Okumura Masanobu (after), a wooden printing block for two illustrations from the album Yūkun Sennin ('Courtesans - Immortals')

Edo period, around AD 1710

Cherry-wood printing block, carved on both sides

Printing blocks for Japanese colour woodblock prints were usually cut from mountain cherry trees, which have a hard wood that can be cut with fine detail, and withstand the wear of taking hundreds, even thousands of impressions. They are cut vertically from the trunk, following the grain. Chisels and mallets, and gouges were used to clear away background areas of wood. Knives were used to cut the fine detail, leaving narrow ridges of wood in relief to print each of the lines. From the 1740s onwards a simple registration system, called the kentō, was used to print colours and patterns inside the black outlines. This consisted of one right-angled cut in a corner and one straight cut near one long edge of each block. Each different colour generally required a separate printing block. Full-colour printing using from ten to twenty blocks became standard after 1765.

This block is a rare early survival from around 1710, the period when only the black outlines of a design were printed, and any colouring was added by hand afterwards. Both sides of the block are carved with two separate designs of courtesans and immortals by the ukiyo-e artist Okumura Masanobu (1686-1764), but inexplicably the artist's signature has been cut out of the block after printing. The block is relatively thick and the cutting deep compared to later examples. One side shows three types of prostitute - a bikuni entertainer, a Yoshiwara courtesan and a young male prostitute - drinking sake from a large tub, a parody of the 'Three Vinegar Tasters'. The other side shows a courtesan with the Immortal Gama Sennin, whose attribute is a toad, and has the title Yūkun Gama sennin ('Courtesans' version of Gama Sennin').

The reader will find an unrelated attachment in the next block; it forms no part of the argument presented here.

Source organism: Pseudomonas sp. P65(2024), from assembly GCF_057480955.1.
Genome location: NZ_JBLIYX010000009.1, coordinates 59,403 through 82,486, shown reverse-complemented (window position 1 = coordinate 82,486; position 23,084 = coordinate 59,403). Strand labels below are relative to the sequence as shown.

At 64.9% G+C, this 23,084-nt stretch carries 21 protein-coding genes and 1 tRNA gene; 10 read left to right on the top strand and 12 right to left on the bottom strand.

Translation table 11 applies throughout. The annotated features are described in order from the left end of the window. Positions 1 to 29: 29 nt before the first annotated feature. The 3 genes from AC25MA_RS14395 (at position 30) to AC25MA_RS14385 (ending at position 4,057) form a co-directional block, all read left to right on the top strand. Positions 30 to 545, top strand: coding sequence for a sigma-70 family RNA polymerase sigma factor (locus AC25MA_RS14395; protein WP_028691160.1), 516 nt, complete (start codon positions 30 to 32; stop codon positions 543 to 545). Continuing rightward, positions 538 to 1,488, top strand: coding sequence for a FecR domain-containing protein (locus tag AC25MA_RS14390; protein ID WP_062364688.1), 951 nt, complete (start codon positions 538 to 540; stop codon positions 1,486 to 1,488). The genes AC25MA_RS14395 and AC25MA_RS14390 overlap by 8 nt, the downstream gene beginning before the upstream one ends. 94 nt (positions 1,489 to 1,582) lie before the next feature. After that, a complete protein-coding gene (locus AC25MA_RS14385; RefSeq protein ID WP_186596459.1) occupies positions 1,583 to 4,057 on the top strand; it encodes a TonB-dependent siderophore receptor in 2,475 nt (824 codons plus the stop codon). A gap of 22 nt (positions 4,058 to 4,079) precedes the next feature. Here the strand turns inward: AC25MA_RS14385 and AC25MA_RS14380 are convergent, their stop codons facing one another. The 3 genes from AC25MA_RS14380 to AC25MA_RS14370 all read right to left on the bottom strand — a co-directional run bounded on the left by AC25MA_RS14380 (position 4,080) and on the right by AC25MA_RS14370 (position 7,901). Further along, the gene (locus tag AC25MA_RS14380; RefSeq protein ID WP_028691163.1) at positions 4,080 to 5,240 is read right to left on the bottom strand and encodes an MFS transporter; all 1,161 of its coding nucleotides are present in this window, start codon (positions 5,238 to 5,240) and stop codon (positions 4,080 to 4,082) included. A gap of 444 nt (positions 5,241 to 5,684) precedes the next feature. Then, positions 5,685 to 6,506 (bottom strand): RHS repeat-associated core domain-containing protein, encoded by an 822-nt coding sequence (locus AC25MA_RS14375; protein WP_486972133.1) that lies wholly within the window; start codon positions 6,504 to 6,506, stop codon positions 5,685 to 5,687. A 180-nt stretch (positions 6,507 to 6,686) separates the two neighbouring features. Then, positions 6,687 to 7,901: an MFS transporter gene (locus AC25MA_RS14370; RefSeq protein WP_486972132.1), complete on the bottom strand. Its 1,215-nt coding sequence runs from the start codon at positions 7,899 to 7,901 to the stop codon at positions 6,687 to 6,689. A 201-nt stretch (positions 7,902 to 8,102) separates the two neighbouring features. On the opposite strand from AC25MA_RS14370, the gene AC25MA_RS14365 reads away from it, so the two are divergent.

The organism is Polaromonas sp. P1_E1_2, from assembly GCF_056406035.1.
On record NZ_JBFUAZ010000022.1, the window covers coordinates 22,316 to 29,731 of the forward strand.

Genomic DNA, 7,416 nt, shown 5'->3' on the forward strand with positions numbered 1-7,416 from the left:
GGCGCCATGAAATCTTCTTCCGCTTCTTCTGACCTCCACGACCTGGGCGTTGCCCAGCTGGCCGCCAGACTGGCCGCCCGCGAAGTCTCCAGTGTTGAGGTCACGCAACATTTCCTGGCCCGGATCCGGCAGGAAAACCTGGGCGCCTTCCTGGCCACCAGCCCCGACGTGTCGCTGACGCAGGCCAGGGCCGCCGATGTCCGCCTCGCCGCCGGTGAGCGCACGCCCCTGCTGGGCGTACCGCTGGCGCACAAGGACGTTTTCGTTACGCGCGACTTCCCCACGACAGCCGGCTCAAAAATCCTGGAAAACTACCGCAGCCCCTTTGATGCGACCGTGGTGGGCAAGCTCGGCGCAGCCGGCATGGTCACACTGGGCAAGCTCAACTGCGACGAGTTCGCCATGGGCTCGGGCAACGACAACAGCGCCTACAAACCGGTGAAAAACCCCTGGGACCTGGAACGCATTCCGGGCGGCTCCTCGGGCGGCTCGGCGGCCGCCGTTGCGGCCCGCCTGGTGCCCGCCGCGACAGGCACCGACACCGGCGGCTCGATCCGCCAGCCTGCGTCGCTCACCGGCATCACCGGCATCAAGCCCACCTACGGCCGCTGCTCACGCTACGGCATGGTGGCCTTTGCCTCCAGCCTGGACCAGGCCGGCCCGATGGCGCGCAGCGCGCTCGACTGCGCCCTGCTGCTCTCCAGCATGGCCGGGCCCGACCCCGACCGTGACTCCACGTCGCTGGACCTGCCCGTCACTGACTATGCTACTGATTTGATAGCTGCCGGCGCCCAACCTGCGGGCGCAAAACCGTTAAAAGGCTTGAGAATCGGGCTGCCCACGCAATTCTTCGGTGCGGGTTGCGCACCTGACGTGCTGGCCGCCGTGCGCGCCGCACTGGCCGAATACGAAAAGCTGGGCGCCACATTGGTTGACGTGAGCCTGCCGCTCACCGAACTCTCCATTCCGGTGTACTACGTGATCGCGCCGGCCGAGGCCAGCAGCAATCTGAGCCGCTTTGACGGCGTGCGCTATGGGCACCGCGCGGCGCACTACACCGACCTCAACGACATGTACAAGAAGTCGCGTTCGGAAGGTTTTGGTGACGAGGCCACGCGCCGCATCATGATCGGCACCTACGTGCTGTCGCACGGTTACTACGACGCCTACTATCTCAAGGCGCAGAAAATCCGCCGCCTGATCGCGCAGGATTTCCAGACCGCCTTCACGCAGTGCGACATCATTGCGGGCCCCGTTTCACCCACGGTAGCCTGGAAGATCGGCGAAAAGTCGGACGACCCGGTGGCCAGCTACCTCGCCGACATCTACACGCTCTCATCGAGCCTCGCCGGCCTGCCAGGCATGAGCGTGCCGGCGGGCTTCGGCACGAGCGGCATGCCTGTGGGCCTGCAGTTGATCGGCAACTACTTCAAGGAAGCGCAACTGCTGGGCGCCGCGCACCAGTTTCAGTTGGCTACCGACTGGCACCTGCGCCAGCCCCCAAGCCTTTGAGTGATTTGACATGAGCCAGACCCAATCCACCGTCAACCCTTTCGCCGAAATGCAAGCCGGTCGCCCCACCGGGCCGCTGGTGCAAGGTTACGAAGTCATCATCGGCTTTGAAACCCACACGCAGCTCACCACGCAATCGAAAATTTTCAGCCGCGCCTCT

A copy of the completed album is also in The British Museum's collection.

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More information


L. Smith, V. Harris and T. Clark, Japanese art: masterpieces in (London, The British Museum Press, 1990)


Height: 245.000 mm (approx.)
Width: 490.000 mm (approx.)

Museum number

JA JA 1938.11-12.53

not found on MERLIN

Gift of Harold Yates


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